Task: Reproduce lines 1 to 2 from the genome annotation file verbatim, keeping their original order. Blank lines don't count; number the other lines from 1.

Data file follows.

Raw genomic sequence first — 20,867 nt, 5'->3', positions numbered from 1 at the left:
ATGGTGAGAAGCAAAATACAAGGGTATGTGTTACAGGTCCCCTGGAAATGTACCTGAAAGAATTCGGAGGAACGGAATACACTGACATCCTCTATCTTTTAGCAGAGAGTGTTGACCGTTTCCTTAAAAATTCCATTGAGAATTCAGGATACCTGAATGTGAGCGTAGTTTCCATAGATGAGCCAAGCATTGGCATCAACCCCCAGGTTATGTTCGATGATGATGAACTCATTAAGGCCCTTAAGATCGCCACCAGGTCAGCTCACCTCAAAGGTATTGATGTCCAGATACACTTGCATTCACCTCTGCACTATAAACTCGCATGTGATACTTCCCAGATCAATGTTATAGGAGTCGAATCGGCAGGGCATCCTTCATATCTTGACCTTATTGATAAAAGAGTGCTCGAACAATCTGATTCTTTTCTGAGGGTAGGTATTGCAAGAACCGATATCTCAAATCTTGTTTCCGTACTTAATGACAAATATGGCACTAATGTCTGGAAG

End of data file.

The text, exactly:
Raw genomic sequence first — 20,867 nt, 5'->3', positions numbered from 1 at the left:
ATGGTGAGAAGCAAAATACAAGGGTATGTGTTACAGGTCCCCTGGAAATGTACCTGAAAGAATTCGGAGGAACGGAATACACTGACATCCTCTATCTTTTAGCAGAGAGTGTTGACCGTTTCCTTAAAAATTCCATTGAGAATTCAGGATACCTGAATGTGAGCGTAGTTTCCATAGATGAGCCAAGCATTGGCATCAACCCCCAGGTTATGTTCGATGATGATGAACTCATTAAGGCCCTTAAGATCGCCACCAGGTCAGCTCACCTCAAAGGTATTGATGTCCAGATACACTTGCATTCACCTCTGCACTATAAACTCGCATGTGATACTTCCCAGATCAATGTTATAGGAGTCGAATCGGCAGGGCATCCTTCATATCTTGACCTTATTGATAAAAGAGTGCTCGAACAATCTGATTCTTTTCTGAGGGTAGGTATTGCAAGAACCGATATCTCAAATCTTGTTTCCGTACTTAATGACAAATATGGCACTAATGTCTGGAAG